Nagy’s implementing the same system he operated with the Chiefs, an offense that brought the best out of Redskins quarterback Alex Smith. The former first-overall pick went from potential draft bust to MVP candidate under Andy Reid and Nagy’s watch.

Nagy admitted he and his staff may have been a little too aggressive with the amount of information thrust upon Trubisky so far.  It took five years to master the offense in Kansas City, he said, but the first-year head coach sees a lot of similarities between his current and past quarterbacks.

"These guys are just wired differently,” Nagy said when comparing Trubisky to Smith. “With Mitch, the one thing that you notice each and every day is this kid is so hungry. He wants to be the best. And he’s going to do whatever he needs to do. He’s so focused.”

Smith had the best year of his career in 2017 and much of the credit belongs to Nagy, who served as Smith’s position coach in each season of his tenure in Kansas City. He threw for eight touchdowns and only two interceptions during the five regular season games that Nagy took over play-calling duties last year.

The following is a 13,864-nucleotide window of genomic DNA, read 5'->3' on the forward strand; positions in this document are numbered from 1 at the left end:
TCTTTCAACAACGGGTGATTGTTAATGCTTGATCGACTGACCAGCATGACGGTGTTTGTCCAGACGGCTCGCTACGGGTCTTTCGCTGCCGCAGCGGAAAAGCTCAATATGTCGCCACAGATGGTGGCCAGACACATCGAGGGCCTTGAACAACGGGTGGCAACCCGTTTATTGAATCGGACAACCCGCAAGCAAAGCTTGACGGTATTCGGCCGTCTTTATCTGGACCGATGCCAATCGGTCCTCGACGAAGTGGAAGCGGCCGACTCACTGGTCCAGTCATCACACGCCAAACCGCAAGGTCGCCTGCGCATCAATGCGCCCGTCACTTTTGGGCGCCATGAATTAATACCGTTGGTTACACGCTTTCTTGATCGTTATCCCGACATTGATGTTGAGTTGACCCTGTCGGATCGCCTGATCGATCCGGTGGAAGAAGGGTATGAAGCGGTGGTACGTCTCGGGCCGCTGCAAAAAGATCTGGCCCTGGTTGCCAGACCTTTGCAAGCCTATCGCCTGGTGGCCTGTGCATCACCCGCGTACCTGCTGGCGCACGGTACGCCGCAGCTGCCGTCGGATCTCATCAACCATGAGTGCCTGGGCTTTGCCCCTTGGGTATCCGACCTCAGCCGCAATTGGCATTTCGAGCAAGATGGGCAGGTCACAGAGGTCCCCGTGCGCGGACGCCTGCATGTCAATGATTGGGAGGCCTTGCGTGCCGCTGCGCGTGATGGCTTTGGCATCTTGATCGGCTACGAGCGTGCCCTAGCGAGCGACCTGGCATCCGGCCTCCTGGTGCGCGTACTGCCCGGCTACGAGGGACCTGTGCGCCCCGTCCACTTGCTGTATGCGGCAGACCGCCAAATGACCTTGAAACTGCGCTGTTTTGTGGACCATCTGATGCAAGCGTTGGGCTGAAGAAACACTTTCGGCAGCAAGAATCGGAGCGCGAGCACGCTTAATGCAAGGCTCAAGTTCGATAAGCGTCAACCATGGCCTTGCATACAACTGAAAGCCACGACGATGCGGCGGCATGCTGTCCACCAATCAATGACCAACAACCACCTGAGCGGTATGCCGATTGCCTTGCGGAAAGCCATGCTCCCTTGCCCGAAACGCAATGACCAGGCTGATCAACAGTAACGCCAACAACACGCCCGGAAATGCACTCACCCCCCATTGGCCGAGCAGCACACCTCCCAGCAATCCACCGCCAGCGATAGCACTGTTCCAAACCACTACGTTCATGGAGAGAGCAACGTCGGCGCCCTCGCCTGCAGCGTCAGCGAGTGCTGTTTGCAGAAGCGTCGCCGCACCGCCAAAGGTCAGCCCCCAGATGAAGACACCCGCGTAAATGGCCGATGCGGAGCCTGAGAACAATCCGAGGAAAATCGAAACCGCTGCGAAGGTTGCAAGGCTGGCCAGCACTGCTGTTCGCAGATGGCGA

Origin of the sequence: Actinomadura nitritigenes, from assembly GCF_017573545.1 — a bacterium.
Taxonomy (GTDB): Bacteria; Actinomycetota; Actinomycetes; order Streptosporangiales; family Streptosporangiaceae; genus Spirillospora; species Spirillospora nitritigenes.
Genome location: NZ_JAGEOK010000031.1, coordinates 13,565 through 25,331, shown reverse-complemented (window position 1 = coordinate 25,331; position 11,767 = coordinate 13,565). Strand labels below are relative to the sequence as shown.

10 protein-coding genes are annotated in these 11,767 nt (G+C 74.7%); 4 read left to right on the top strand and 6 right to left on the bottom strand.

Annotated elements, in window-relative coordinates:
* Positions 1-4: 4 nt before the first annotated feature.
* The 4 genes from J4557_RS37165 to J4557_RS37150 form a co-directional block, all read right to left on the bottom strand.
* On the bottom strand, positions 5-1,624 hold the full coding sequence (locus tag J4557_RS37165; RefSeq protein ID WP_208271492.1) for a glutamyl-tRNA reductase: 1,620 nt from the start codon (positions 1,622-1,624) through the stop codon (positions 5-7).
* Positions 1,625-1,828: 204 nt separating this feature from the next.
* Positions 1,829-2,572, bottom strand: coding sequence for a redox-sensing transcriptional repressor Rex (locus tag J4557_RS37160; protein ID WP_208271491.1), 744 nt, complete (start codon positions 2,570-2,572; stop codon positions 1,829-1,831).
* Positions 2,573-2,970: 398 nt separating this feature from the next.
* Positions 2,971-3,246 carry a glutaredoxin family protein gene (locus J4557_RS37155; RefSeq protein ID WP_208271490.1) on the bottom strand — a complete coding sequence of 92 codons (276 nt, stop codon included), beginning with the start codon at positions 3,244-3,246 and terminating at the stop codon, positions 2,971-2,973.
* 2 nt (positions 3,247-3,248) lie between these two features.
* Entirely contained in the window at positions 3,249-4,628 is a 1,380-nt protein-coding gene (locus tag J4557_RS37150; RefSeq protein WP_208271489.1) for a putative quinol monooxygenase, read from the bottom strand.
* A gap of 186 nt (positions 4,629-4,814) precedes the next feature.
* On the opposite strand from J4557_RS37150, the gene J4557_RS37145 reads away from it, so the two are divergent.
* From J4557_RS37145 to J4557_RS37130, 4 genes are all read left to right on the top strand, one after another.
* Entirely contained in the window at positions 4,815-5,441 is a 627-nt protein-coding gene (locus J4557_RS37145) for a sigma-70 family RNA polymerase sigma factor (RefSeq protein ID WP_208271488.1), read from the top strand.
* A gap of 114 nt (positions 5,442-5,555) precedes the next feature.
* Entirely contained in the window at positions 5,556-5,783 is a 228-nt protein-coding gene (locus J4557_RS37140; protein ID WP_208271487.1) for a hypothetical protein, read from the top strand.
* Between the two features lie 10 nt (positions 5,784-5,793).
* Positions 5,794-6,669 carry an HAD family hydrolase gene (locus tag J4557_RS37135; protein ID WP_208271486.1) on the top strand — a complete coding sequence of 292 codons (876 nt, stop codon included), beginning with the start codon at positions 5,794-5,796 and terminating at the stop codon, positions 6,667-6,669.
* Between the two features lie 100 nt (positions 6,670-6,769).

Nagy said Trubisky has a similar attention to detail that Smith brought to the Chiefs’ quarterback room.

"Each and every detail that we give him means something. It’s not just something he writes down in a book. He wants to know the why,” Nagy said of Trubisky. “He’s a good person that is in this for the right reason. His teammates absolutely love him. It was the same thing with Alex [Smith] in Kansas City.”

A locker room that believes in its quarterback is a critically important variable for success, one that Nagy already sees exists in Chicago.

"When you have that as a coach and when you have that as being a quarterback, not everybody has that, and when you have that you’re in a good spot.”